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Productivity 101: Study Smarter, Not Harder

“Study smarter, not harder”

This is the most common phrase that you always hear but never fulfill in real life. According to my experience, studying harder and longer doesn’t always guarantee you to get A+ in all assignments and exams. Studying hard for long periods is very exhausting and 100% of the knowledge would not last forever in your brain. I used to fail many subjects back in high school but when I started to follow my intuition to study smarter, instead of harder, my entire life was changed dramatically.

Here are my simple tips that could possibly change your point of view of studying:

1. Keep track of everything

List all the assignments and tests deadlines into your planner. Make sure you are constantly checking it so you don’t miss anything and plan self-study time for upcoming tests or use google calendar so you get automatic reminders on your phone/email. This is technically a reminder system to tell you of when you need to do what. It helps to have the bigger picture of what is going on and feel more in control. Don’t forget to schedule necessary time to relax.

2. Make sure you fully understand the concept of the lectures, if not just ask!

This is the most common mistake that students always do. Students tend to memorize everything without learning, in order to get good marks. This habit leads to a higher chance of stress and depression during studying/working. Ask professor or your lecturers when you don’t quite get certain points and if necessary, come to office hours. Students tend to have better understanding when they have a face-to-face explanation. List all the questions that you don’t understand during lectures and during your own reviews and ask them. This will show how excited you are for his/her lecture and develop a good relationship with professors (*psst! They possibly give you good marks if they know you)

3. Have a nice sleep for at least 7-8 hours

Studies show that a lack of sleep can eventually affect your performance. Scientists found that sleep could double the chances of remembering previously forgotten knowledge and makes memories more accessible and sharpens our powers of recall. So, having a nice sleep after learning new information is essential to forming memories. In other words, it’s beneficial to sleep during the night rather than cramming the night before and going into an exam without rest.

4. Have a healthy diet and exercise regularly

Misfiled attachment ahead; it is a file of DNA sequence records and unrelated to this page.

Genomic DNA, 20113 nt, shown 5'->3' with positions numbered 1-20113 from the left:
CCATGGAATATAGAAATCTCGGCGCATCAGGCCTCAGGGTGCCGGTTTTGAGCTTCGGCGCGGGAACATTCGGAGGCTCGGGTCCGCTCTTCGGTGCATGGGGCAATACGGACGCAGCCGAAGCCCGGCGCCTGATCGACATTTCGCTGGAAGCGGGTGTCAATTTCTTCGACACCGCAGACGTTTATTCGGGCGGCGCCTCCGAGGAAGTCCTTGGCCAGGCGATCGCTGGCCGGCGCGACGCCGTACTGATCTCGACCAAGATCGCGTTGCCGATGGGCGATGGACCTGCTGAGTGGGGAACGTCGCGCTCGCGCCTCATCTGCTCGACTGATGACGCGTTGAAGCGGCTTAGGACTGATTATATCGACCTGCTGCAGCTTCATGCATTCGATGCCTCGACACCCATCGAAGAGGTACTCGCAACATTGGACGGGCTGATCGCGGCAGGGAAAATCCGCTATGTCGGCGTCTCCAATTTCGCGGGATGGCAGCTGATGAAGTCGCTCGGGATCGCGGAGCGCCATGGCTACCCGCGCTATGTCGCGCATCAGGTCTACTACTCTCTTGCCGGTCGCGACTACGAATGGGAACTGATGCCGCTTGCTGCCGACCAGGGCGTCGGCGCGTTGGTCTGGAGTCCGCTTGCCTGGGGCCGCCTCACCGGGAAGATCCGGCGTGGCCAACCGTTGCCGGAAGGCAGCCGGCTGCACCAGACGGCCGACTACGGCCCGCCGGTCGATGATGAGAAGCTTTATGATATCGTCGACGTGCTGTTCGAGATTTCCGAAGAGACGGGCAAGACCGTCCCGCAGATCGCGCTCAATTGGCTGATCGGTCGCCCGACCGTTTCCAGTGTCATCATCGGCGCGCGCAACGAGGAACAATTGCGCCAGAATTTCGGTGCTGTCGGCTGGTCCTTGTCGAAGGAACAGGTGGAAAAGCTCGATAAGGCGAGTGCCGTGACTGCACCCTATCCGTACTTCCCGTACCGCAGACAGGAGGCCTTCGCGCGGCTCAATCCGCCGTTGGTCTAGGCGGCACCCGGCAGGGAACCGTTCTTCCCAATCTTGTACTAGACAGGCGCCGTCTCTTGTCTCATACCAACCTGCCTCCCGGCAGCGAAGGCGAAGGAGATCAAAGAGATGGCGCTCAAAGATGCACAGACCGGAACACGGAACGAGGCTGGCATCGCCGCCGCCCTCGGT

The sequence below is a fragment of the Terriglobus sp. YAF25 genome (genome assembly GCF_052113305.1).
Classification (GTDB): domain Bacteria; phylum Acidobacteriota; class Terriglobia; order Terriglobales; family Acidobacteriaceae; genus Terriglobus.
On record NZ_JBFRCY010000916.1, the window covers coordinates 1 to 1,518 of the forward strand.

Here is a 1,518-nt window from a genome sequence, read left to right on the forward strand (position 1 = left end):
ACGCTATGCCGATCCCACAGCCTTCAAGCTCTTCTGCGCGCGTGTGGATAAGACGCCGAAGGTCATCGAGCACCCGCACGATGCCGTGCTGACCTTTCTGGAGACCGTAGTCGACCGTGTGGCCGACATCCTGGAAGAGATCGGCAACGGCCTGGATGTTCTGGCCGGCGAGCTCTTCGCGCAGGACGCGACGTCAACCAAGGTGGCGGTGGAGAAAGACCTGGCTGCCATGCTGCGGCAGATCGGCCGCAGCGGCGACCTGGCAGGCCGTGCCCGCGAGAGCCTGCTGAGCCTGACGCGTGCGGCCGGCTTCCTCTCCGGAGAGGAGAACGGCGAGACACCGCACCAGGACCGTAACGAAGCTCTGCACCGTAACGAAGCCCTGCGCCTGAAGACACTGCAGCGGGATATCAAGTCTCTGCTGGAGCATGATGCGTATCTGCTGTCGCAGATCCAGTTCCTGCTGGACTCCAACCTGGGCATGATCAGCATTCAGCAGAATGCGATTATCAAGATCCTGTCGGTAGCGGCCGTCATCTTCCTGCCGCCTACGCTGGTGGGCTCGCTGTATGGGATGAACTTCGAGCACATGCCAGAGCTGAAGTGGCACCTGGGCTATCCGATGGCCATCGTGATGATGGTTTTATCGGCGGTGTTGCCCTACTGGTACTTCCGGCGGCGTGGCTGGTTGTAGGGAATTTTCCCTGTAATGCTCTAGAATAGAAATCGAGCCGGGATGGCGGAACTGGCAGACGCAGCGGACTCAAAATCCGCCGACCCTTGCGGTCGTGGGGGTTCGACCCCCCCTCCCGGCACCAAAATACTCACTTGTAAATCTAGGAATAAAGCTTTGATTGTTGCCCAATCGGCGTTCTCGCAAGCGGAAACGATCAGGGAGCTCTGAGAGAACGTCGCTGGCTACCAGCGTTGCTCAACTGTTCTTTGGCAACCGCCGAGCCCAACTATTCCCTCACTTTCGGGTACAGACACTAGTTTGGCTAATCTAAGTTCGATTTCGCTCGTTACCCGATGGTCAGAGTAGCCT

Numerous studies have shown that having a healthy lifestyle could boost work productivity. Similar to getting enough sleep, healthy diet and exercise regularly boost energy level, improve memory and thinking skills. Researchers found that regular aerobic exercise that gets your heart and sweat glands pumping, appears to boost the size of the hippocampus, which is the brain area involved in verbal memory and learning. Eating omega-3 fatty acids – found in fish, kiwi fruit, and walnuts – provide many benefits to the brain, such as improving learning and memory and helping to fight depression.

5. Try something different

Research shows that changing your environment can help retain more information by 40%. For example, changing your usual study environment from IC level 2 to General Library, or from Computer lab to Quad café. These little changes will help reinforce what you’re learning and sharpen your memory.

6. Don’t be afraid of failure

As long as you already did your best, that’s enough. No student would know everything in the exam. Failure is the best teacher of them all. Take your mistakes as an opportunity to learn more. Don’t take yourself too seriously and stop being a perfectionist. Fear of failure could hurt your health, career, and relationships.

Next semester would be a great opportunity to improve your life with these tips. If you’re already satisfied with what you have been doing, that’s great. This works for me, it may work for you. As long as you are already doing your best, good luck will always be by your side.

The views and opinions expressed in this blog are those of the writer and do not necessarily reflect that of Chiasma’s as an organisation